Amazon expands WhisperSync, Self-Publishing for Kindles
On Thursday, Amazon revealed a new Kindle e-reader, an updated Kindle Fire and two new Kindle Fire HD tablets. But the news wasn't all about speeds, feeds and prices.
Amazon also focused on content, and how you will have an easier time consuming it on new Kindle devices. Here's a quick look at what Amazon is doing for Kindle content:
Whispersync for voice, games
Whispersync, the Amazon service that syncs ebook progress across devices, is expanding to games and audiobooks. Game syncing will allow you to continue where you left off on new devices, so you don't have to start levels and game progress all over again when switching devices.
Whispersync for Voice works across text and audio books—of which there will be 100,000 new ones from Audible—so users can either read or listen. This means you can start listening to an audiobook your Kindle, and seamlessly jump to listening to the audio book on your phone or tablet right where you left off.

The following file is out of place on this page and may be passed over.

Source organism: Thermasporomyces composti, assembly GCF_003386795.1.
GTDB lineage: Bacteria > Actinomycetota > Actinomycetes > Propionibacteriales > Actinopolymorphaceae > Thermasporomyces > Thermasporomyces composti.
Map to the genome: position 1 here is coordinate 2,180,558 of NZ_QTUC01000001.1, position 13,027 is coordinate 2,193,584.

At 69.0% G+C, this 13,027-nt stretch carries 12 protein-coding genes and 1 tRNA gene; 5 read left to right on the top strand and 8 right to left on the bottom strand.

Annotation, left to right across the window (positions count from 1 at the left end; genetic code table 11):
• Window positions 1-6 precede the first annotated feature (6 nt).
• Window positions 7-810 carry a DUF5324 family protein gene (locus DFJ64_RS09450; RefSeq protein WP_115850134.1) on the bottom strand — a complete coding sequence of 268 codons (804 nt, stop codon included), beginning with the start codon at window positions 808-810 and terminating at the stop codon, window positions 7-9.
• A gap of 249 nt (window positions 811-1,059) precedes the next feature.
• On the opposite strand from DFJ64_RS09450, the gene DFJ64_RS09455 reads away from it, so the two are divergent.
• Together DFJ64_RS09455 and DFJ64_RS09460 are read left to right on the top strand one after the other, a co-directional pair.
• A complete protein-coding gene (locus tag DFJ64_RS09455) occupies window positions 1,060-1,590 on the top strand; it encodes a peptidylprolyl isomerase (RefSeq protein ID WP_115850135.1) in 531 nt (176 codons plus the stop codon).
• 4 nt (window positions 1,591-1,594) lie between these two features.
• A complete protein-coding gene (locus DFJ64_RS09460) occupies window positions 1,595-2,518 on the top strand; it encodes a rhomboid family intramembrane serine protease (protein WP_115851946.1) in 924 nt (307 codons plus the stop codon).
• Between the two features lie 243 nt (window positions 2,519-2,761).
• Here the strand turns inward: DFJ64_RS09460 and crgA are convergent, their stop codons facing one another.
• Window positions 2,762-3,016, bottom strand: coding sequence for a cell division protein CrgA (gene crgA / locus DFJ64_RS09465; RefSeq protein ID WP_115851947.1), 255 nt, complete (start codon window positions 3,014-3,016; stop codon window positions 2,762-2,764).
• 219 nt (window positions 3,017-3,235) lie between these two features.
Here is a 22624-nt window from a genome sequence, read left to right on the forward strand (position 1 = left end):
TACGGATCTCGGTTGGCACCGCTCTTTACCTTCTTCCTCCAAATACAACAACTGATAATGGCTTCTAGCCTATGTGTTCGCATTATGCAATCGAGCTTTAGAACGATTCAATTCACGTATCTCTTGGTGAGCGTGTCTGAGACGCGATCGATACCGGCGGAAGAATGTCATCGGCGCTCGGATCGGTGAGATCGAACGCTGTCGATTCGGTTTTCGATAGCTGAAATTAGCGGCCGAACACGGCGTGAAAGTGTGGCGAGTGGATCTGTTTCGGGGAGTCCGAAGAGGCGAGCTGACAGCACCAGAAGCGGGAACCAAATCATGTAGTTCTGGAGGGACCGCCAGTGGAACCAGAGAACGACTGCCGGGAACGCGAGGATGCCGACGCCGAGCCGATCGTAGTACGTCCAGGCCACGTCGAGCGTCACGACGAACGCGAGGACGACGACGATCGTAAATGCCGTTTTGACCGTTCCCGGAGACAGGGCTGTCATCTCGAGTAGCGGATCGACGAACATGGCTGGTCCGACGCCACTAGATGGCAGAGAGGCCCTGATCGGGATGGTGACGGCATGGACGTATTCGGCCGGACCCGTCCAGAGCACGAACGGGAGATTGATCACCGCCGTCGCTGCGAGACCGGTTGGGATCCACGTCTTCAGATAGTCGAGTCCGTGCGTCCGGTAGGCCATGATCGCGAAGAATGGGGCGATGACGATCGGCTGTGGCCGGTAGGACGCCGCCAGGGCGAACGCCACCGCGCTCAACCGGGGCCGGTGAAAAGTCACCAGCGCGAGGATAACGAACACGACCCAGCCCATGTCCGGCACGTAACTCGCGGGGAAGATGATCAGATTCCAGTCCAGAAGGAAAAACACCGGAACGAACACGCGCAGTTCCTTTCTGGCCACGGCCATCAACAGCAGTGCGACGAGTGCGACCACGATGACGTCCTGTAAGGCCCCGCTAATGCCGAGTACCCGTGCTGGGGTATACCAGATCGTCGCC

Still unclear and unanswered at Amazon's press event: Will these new sync features for games and voice work on non-Kindle hardware, such as Android phones with Amazon's Appstore installed?
Another new feature called “Immersion Reading” fuses the two book formats together, so users can read along with the spoken word. This is a feature Amazon touts as delivering "deeper learning and comprehension" to the reading experience.
X-Ray for movies, textbooks
While watching movies on the Kindle Fire HD, users will be able to pause the action and look up details about the actors on screen, using data from the Internet Movie Database. Books and textbooks will also have an X-Ray feature. Users can tap on any term in the book to bring up online sources of information, including Web pages, Wikipedia entries and YouTube videos. X-Ray will also allow you to tap a character's name or topics of interest in a book and the feature will highlight passages contained in the book that are related. This is a feature reference book junkies will definitely enjoy.
Amazon is also expanding its self-publishing platform for authors with Kindle Serials, an issue-based e-book format. Each Serial will cost $1.99, and covers all installments, with each issue appended automatically to the end of the current one. Readers can also react to Serials online, allowing authors to respond and adapt their series accordingly.
The service launches with eight Kindle Serials that will include murder mysteries such as the re-release of a number Charles Dickens original serial novels circa 1840.